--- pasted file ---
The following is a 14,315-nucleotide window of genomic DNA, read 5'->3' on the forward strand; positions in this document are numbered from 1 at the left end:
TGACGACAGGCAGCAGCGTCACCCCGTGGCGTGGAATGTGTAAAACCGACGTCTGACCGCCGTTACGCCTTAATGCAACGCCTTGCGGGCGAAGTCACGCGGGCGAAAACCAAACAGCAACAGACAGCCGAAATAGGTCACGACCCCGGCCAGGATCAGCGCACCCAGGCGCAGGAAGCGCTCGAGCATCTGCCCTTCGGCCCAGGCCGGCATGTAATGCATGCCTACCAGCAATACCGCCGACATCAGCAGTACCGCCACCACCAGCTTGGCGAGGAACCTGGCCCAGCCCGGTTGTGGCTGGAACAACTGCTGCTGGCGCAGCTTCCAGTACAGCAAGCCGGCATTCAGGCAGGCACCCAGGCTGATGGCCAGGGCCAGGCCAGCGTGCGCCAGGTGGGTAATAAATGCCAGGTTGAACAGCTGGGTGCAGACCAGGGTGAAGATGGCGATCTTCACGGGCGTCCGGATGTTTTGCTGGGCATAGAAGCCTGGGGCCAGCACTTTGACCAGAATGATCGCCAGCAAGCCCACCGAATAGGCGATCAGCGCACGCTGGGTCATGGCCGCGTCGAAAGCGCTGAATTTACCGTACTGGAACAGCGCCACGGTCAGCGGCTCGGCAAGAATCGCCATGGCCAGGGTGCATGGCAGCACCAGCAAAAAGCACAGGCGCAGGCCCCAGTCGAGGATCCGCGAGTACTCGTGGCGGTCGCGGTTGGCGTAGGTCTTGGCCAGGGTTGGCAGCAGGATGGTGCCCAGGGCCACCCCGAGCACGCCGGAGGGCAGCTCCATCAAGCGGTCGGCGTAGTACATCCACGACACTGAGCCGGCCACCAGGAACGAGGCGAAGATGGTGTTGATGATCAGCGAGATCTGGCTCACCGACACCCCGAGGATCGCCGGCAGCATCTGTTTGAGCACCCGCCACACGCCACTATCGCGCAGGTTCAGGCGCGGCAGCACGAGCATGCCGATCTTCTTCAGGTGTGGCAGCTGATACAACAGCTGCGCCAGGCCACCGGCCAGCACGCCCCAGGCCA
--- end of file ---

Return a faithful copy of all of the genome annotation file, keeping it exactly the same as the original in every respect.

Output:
The following is a 14,315-nucleotide window of genomic DNA, read 5'->3' on the forward strand; positions in this document are numbered from 1 at the left end:
TGACGACAGGCAGCAGCGTCACCCCGTGGCGTGGAATGTGTAAAACCGACGTCTGACCGCCGTTACGCCTTAATGCAACGCCTTGCGGGCGAAGTCACGCGGGCGAAAACCAAACAGCAACAGACAGCCGAAATAGGTCACGACCCCGGCCAGGATCAGCGCACCCAGGCGCAGGAAGCGCTCGAGCATCTGCCCTTCGGCCCAGGCCGGCATGTAATGCATGCCTACCAGCAATACCGCCGACATCAGCAGTACCGCCACCACCAGCTTGGCGAGGAACCTGGCCCAGCCCGGTTGTGGCTGGAACAACTGCTGCTGGCGCAGCTTCCAGTACAGCAAGCCGGCATTCAGGCAGGCACCCAGGCTGATGGCCAGGGCCAGGCCAGCGTGCGCCAGGTGGGTAATAAATGCCAGGTTGAACAGCTGGGTGCAGACCAGGGTGAAGATGGCGATCTTCACGGGCGTCCGGATGTTTTGCTGGGCATAGAAGCCTGGGGCCAGCACTTTGACCAGAATGATCGCCAGCAAGCCCACCGAATAGGCGATCAGCGCACGCTGGGTCATGGCCGCGTCGAAAGCGCTGAATTTACCGTACTGGAACAGCGCCACGGTCAGCGGCTCGGCAAGAATCGCCATGGCCAGGGTGCATGGCAGCACCAGCAAAAAGCACAGGCGCAGGCCCCAGTCGAGGATCCGCGAGTACTCGTGGCGGTCGCGGTTGGCGTAGGTCTTGGCCAGGGTTGGCAGCAGGATGGTGCCCAGGGCCACCCCGAGCACGCCGGAGGGCAGCTCCATCAAGCGGTCGGCGTAGTACATCCACGACACTGAGCCGGCCACCAGGAACGAGGCGAAGATGGTGTTGATGATCAGCGAGATCTGGCTCACCGACACCCCGAGGATCGCCGGCAGCATCTGTTTGAGCACCCGCCACACGCCACTATCGCGCAGGTTCAGGCGCGGCAGCACGAGCATGCCGATCTTCTTCAGGTGTGGCAGCTGATACAACAGCTGCGCCAGGCCACCGGCCAGCACGCCCCAGGCCA